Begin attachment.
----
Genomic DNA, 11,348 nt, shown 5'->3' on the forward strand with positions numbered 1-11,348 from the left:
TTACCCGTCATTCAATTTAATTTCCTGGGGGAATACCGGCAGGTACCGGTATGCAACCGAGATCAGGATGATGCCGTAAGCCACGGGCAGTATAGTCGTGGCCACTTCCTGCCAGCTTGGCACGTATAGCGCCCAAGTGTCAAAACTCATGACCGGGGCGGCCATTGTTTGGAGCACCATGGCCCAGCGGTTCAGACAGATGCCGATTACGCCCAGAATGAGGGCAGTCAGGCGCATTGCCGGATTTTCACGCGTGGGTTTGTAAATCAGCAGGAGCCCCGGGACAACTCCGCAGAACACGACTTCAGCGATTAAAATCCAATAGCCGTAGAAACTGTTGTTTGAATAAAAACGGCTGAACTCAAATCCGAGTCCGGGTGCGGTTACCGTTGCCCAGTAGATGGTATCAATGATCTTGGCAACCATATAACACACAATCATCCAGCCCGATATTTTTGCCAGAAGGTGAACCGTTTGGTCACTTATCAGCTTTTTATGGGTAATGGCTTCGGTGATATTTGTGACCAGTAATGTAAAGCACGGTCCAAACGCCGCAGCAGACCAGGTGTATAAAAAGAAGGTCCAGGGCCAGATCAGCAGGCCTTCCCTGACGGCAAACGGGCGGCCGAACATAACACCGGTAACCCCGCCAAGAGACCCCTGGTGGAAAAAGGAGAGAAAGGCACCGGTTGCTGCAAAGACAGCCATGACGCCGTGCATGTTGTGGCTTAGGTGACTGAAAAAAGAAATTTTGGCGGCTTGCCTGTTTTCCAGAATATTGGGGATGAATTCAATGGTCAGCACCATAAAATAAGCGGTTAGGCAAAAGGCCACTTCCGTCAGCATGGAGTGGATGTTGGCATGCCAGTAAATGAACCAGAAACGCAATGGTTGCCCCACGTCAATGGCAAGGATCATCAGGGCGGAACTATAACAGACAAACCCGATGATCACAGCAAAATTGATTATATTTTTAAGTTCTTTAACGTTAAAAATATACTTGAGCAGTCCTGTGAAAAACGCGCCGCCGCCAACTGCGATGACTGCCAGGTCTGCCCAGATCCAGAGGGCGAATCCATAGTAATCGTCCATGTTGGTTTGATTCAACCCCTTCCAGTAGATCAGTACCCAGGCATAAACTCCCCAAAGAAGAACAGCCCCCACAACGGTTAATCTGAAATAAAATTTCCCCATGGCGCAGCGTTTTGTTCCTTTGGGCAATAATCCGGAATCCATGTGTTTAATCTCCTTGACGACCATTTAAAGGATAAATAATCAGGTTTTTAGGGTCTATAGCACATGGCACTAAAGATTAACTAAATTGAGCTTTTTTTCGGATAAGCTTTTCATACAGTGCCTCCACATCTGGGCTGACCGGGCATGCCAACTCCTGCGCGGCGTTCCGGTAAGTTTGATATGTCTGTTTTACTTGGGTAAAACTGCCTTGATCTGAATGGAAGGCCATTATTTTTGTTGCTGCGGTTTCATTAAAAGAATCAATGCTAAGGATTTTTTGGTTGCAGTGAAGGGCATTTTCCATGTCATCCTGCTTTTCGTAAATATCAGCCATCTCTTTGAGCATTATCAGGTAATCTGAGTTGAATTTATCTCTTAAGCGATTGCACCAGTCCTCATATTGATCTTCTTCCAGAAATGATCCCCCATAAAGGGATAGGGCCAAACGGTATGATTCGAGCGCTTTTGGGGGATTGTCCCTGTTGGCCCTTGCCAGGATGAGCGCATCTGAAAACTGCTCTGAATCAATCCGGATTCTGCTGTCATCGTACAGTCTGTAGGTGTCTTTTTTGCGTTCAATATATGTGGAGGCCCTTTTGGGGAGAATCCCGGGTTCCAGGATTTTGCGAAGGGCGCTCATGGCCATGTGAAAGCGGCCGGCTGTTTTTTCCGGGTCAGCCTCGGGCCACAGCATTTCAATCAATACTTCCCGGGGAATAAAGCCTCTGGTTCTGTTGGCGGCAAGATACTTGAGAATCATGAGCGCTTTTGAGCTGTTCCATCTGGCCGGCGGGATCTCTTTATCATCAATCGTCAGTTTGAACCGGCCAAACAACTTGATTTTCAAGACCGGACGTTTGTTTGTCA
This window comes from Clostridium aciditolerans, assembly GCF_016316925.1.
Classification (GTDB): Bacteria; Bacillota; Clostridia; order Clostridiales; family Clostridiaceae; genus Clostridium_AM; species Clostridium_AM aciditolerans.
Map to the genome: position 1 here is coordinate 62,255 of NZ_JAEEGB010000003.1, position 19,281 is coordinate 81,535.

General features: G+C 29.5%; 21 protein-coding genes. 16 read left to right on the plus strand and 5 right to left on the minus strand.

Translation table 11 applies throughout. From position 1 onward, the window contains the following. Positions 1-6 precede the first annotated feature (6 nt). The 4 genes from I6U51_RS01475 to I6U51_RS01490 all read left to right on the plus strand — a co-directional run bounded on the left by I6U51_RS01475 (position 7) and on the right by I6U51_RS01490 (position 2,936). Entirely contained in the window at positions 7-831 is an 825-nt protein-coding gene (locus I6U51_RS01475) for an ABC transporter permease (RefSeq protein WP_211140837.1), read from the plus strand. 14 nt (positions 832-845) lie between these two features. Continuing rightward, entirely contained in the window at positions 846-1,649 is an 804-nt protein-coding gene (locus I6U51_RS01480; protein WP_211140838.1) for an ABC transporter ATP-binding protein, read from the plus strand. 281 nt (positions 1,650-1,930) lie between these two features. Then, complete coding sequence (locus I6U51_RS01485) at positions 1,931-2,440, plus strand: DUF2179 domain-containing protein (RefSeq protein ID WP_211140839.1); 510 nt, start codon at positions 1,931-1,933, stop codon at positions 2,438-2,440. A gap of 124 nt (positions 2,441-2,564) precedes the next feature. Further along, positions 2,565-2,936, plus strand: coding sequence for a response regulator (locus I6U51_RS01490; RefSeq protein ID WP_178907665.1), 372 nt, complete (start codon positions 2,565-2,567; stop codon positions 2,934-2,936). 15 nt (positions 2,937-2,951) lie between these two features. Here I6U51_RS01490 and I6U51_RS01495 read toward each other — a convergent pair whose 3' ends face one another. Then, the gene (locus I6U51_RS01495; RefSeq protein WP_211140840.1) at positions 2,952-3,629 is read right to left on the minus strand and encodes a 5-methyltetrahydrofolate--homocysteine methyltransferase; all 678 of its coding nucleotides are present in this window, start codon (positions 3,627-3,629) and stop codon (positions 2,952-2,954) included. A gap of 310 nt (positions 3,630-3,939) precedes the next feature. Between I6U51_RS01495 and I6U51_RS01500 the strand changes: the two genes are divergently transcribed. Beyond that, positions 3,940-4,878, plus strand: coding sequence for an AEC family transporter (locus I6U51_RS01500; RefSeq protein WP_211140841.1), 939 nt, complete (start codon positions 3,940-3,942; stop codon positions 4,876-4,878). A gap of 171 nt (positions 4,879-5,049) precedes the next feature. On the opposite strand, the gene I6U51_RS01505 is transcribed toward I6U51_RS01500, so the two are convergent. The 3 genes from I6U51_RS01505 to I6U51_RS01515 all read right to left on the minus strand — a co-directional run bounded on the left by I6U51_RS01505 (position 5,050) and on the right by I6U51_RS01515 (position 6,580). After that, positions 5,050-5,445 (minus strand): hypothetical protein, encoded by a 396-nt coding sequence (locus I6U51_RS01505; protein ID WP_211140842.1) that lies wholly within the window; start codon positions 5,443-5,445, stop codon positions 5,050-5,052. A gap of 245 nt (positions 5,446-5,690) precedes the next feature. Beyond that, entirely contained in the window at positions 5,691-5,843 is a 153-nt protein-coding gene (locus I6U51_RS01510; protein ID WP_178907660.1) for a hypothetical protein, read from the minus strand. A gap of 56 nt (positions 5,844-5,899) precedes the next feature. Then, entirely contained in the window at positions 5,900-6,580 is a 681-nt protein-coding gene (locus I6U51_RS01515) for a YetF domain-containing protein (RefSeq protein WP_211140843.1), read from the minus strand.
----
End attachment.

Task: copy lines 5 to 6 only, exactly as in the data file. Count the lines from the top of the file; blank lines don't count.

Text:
Map to the genome: position 1 here is coordinate 62,255 of NZ_JAEEGB010000003.1, position 19,281 is coordinate 81,535.

General features: G+C 29.5%; 21 protein-coding genes. 16 read left to right on the plus strand and 5 right to left on the minus strand.